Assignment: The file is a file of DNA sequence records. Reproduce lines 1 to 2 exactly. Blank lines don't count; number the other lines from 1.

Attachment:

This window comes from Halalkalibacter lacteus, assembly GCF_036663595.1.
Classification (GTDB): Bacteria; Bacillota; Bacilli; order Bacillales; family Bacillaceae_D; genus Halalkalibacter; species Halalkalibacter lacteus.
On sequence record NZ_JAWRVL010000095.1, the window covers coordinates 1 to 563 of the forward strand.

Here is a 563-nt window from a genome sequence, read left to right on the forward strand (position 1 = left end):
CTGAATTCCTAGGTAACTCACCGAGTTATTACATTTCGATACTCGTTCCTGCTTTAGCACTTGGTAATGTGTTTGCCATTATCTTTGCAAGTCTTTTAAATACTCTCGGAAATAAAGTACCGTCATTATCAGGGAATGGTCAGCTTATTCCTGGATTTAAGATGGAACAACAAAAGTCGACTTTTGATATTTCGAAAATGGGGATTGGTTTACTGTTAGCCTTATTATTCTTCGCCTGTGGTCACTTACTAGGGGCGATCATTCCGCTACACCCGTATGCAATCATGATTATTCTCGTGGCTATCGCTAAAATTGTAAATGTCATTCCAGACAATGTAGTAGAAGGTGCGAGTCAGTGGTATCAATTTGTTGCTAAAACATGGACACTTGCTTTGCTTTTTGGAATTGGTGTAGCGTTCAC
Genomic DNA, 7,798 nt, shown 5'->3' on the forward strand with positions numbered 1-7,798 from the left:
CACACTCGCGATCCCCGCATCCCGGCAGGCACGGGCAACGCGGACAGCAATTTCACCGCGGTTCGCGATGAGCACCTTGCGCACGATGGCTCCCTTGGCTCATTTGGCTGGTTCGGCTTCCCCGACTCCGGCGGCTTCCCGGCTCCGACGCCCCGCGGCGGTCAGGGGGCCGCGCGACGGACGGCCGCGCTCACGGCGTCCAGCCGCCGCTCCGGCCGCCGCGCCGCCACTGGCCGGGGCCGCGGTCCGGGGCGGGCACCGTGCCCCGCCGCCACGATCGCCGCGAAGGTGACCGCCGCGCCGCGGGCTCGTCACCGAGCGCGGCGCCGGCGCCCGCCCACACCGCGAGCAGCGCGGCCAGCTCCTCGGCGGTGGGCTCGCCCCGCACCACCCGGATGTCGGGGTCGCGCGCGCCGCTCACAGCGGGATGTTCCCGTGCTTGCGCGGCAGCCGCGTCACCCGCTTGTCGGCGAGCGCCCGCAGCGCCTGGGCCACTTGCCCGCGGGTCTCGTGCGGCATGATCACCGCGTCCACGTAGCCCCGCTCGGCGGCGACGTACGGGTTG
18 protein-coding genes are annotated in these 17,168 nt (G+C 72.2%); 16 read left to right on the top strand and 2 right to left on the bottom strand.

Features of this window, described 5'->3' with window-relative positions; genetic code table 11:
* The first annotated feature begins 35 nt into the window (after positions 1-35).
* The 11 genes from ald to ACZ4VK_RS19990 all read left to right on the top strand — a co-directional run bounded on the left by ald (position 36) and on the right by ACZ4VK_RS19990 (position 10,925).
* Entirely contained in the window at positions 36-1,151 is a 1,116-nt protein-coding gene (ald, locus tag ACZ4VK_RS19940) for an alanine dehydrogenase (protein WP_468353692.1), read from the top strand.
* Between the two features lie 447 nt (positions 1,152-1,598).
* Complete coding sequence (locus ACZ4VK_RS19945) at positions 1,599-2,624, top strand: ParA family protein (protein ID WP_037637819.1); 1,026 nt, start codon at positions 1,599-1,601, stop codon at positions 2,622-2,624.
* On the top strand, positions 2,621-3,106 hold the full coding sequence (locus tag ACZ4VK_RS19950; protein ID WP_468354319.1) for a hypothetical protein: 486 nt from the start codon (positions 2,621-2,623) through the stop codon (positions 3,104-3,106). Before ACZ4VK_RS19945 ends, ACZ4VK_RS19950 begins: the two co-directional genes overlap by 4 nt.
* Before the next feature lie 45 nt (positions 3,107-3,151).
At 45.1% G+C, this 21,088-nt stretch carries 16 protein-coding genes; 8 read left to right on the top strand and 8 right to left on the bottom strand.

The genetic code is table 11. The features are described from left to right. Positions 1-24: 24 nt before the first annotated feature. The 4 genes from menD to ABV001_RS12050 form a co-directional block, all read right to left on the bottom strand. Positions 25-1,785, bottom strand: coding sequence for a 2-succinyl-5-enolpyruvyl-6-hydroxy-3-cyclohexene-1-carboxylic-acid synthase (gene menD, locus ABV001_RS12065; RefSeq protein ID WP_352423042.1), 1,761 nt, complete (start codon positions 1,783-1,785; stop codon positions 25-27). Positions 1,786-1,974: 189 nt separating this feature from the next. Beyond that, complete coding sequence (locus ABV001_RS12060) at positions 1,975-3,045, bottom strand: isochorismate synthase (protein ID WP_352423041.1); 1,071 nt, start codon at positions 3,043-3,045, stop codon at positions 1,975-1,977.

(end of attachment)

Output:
This window comes from Halalkalibacter lacteus, assembly GCF_036663595.1.
Classification (GTDB): Bacteria; Bacillota; Bacilli; order Bacillales; family Bacillaceae_D; genus Halalkalibacter; species Halalkalibacter lacteus.